People all over the Triad want to grow their own food and here at the Edible Schoolyard we love teaching people about edible gardening. Through our Urban Homestead weekend workshops, we help budding farmers in our community build skills. Back in January, we offered a basic mushroom class, where the folks attending learned some of the fundamentals of mushroom cultivation and went home with their very own bag of sterilized straw, inoculated with oyster mushroom spawn. We kept a few bags here in the Greensboro Children’s Museum as well, which I am happy to report have fruited successfully. The mycelium has spread throughout the straw and to the untrained eye, it looks like someone left the bag in a damp dark corner and let it get moldy.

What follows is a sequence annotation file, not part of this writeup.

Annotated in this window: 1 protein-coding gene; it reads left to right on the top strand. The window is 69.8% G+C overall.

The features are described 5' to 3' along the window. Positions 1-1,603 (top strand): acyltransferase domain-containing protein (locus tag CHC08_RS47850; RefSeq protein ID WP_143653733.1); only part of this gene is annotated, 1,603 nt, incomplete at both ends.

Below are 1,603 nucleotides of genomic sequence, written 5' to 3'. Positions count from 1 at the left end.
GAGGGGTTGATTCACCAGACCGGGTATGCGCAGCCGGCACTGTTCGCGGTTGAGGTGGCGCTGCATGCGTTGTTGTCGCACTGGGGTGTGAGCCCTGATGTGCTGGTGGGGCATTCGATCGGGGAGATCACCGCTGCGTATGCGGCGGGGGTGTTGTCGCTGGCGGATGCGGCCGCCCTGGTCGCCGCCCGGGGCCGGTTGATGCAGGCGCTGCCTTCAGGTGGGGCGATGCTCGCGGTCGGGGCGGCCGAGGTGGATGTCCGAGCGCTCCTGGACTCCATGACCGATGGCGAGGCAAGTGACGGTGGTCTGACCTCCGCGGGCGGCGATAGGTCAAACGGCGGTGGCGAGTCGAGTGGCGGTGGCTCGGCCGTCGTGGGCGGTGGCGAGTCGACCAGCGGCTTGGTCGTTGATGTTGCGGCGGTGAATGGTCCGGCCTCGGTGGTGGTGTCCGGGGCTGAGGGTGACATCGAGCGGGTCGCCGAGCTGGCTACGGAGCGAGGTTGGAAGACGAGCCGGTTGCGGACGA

The fungi kingdom, which includes molds, yeasts, and mushrooms, feed off of other organisms and help recycle nutrients in the environment. There are even fungi used to in bioremediation for removal of toxins such as petroleum, BPA, and chemical warfare agents. Mycoremediation-using fungi to safely process toxins-may even prove key in removing radiation from the environment around the nuclear power plant in Fukushima. To read more about this remarkable kingdom, check out these websites: http://www.fungi.com/mycotech an/mycova.html and http://news.nationalgeographic.com/news/2007/05/070522-fungi.html